Help for Washington Students
While it’s true that Washington schools are set up to accept and enroll students from almost anywhere, including overseas, officials in Washington seem determined to help the residents of the state get help with expenses associated with college. That’s why there are so many different programs and packages for students who have gone to school within the state, and who have graduated with a Washington high school diploma.
One such program, the Washington State Opportunity Scholarship, is made just for students who have graduated from a high school in Washington and who are planning to study:
- Health care
Students who wish to tap into this help must be working toward a 4-year degree (not an associate’s degree), and they must be enrolling in a school in Washington. There are a lot of limits here, for sure, but the awards can be quite generous. For students who need help, this could be a good opportunity.
Another such program, the State Need Grant, is made for Washington students who live in households that bring in an income that’s less than 70 percent of the median income for the state of Washington. The grant amounts can vary from Washington school to Washington school, but they can be quite large. For example, students hoping to attend the University of Washington in 2015 could have received a maximum grant of $10,868. That amount of money could have made a student’s dream of college a reality, and it’s available through this program.
One more program, the WFAA Ethnic Awareness Scholarship, is designed for students of color attending a participating Washington school. The scholarship amounts are variable, and they’re quite small. The maximum offer is $1,500. Every little bit of money can help a student to pay for an education, and every scholarship doesn’t come with a promise of repayment. Students who qualify could really benefit from this program.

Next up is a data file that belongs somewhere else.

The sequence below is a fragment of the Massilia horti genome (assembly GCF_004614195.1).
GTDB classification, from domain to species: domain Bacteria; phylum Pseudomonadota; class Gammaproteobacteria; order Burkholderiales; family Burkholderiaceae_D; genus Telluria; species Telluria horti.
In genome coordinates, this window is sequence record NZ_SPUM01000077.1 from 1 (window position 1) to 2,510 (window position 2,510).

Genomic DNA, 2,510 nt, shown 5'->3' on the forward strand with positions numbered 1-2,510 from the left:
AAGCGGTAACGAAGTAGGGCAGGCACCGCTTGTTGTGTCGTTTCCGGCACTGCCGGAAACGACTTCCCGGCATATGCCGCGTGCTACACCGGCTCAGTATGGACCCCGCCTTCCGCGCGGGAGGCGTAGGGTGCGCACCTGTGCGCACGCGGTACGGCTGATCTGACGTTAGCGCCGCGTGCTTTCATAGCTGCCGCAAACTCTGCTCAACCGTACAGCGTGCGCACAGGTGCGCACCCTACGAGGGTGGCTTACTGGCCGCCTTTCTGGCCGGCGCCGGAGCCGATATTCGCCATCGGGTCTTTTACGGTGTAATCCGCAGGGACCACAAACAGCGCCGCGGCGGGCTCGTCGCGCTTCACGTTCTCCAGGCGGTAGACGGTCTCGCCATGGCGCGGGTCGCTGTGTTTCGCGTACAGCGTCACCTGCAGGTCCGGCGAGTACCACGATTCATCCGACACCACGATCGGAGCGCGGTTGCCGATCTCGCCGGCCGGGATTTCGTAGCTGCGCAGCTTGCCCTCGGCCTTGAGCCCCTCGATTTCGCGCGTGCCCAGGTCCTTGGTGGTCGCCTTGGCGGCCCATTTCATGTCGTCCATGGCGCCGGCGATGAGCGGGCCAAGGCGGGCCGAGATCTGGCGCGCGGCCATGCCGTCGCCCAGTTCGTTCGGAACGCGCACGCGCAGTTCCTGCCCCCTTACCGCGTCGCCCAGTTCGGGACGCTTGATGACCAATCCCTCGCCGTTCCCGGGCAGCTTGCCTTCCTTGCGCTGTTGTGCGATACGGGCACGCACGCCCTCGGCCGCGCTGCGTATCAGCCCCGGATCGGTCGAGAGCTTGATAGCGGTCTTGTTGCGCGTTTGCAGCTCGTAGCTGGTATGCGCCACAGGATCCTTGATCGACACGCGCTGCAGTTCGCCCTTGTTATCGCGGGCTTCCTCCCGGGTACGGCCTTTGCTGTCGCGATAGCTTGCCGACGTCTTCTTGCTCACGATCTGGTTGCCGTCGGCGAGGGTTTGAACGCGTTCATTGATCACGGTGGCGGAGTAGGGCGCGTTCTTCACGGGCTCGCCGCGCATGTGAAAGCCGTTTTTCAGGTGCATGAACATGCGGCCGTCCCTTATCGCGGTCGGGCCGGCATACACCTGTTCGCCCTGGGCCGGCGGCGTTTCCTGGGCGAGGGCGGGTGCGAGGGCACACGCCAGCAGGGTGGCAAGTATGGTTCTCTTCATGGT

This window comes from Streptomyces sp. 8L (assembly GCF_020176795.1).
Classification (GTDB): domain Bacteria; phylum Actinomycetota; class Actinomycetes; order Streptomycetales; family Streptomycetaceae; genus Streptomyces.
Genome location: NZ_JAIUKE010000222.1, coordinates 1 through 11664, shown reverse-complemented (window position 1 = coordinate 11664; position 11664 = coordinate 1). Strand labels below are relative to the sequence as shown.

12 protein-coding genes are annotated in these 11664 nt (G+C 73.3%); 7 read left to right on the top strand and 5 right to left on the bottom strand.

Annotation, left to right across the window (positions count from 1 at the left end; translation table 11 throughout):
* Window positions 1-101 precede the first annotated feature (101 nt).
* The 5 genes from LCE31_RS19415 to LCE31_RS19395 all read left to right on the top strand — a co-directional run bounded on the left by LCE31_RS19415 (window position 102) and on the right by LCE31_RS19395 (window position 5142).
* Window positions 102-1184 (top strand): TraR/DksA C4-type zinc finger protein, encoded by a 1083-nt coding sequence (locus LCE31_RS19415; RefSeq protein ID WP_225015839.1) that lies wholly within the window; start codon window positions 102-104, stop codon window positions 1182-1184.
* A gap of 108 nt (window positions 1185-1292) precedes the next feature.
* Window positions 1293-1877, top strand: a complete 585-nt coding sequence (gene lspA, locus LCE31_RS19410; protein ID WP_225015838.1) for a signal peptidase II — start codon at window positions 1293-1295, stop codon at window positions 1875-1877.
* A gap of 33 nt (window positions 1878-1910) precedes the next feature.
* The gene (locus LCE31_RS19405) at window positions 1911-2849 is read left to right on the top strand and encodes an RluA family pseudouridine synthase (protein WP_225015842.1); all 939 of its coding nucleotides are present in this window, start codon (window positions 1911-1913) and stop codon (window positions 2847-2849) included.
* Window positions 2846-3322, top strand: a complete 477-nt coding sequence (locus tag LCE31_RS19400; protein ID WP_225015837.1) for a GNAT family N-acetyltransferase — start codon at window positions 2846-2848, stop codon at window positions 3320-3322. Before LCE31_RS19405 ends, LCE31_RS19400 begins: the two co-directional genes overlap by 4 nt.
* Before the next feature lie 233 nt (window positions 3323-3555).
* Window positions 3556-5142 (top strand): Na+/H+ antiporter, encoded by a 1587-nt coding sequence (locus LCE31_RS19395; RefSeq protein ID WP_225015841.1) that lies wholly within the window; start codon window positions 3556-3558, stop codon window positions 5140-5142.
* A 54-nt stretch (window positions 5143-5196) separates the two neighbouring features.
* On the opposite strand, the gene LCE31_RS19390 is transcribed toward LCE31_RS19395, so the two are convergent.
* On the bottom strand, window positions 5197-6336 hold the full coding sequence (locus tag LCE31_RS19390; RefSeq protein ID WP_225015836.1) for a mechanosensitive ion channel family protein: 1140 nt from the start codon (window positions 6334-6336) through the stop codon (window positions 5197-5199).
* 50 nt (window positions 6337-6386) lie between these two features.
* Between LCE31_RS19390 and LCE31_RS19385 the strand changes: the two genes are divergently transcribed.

- Get consistently good grades, both in high school and in college
- Score high on standardized tests, even if that means taking prep courses first
- Participate in a number of extracurricular activities throughout high school and college
- Nurture relationships with teachers and mentors, so students will have a deep pool of people ready to write letters of recommendation
In addition, Washington students should ensure that they’ve filled out their federal financial aid forms on time and in the right way. Almost every single grant and scholarship program out there relies on student financial information that comes from the Free Application for Federal Student Aid (FAFSA). Students who don’t fill out these forms properly can experience delays, and that could make getting a grant harder. Students who submit errors could be disqualified on a technicality, even though they really are eligible for financial assistance.